At some sporting and concert venues, seating spaces reserved for people with disabilities can sometimes be prime spots. So it’s sadly not surprising that unscrupulous scalpers are taking advantage of a loophole in the Americans with Disabilities Act that makes it legal for them to buy up blocks of these seats and then resell them to people without disabilities.
The ADA allows anyone who buys a seat in a handicapped-accessible row to also purchase up to three spots in that row for their friends, regardless of whether they are disabled or not.
And if the disabled buyer chooses to resell their ticket, they are not required to sell the ticket to another disabled person.
Thus, scalpers go in and buy up four tickets at a time from the venues under the idea that at least one ticketholder is disabled. Then they flip those seats to the highest bidder.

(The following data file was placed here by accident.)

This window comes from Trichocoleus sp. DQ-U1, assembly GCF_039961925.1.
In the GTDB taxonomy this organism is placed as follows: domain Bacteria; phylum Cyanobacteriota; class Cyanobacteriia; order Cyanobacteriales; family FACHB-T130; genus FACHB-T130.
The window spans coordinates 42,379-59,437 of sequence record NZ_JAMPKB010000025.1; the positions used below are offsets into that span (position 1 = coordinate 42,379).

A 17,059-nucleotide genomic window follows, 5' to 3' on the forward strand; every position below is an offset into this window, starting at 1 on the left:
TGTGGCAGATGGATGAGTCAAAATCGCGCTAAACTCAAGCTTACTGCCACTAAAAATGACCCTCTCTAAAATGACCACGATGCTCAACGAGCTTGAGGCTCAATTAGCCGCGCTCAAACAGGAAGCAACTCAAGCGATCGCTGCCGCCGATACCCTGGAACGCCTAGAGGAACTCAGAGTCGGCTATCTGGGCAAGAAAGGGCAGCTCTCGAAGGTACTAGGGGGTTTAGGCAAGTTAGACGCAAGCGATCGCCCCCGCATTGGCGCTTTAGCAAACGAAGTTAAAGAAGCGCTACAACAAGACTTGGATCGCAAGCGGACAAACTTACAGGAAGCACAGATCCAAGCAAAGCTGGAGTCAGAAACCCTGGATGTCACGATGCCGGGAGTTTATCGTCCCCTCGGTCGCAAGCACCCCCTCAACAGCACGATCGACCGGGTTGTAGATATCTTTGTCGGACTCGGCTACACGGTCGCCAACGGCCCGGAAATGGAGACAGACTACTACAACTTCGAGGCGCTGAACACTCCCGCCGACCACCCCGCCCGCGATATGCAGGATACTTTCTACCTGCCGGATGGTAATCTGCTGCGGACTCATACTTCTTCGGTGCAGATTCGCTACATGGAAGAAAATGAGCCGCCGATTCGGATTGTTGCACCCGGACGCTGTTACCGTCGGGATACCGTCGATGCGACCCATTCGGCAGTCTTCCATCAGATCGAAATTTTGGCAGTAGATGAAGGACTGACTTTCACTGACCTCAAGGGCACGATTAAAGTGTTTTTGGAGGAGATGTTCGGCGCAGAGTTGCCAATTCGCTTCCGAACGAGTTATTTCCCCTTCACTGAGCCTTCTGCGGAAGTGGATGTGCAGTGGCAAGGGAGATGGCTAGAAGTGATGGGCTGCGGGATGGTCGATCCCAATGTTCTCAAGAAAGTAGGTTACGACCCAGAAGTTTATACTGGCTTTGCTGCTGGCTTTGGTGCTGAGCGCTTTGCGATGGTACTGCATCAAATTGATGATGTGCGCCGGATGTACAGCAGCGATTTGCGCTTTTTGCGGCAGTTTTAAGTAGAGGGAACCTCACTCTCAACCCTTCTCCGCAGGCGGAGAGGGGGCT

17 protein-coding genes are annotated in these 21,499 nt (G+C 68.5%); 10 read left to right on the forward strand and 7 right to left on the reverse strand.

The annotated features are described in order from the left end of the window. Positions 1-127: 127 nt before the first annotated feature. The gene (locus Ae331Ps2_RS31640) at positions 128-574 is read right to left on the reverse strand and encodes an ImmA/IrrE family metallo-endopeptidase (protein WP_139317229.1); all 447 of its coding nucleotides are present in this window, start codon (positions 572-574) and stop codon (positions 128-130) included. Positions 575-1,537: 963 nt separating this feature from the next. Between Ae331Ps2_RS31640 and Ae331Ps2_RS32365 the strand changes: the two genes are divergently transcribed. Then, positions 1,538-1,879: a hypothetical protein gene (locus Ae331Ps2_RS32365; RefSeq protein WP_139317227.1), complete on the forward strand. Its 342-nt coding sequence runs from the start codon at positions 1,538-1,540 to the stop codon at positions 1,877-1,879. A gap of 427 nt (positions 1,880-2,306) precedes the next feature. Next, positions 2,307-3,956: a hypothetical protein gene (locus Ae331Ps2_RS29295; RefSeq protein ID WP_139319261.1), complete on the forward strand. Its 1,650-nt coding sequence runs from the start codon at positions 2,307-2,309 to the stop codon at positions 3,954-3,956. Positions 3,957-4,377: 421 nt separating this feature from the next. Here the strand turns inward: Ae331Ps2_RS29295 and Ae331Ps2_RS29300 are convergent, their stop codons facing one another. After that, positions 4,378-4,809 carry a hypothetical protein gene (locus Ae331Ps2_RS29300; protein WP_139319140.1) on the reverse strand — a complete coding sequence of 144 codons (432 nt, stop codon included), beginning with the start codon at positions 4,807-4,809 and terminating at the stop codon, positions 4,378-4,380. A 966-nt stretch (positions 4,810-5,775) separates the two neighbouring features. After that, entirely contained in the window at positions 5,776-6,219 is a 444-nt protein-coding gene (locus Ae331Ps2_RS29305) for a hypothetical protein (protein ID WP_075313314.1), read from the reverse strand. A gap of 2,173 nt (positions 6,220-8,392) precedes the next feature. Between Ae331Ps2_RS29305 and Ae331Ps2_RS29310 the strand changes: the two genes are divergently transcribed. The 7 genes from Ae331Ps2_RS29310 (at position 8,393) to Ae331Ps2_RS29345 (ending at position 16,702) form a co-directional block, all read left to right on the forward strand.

CBS Denver talked to one area man who uses a wheelchair. He had tried to buy tickets to see The String Cheese Incident at Red Rocks only to find the wheelchair-accessible seats had quickly sold out.
A look at StubHub found those $60 seats suddenly going for up to $253 each. The reason? The wheelchair-accessible seats at Red Rocks are in the front row, while the tickets for the show are general admission, thus making them a premium for people who wanted up-front access without the hassle of elbowing through the crowd.
“They’re not breaking the law, but there’s a moral question there of how they’re taking advantage of people with disabilities,” said someone from Ticketmaster, thus marking the first — and likely last — time we ever agreed with Ticketmaster.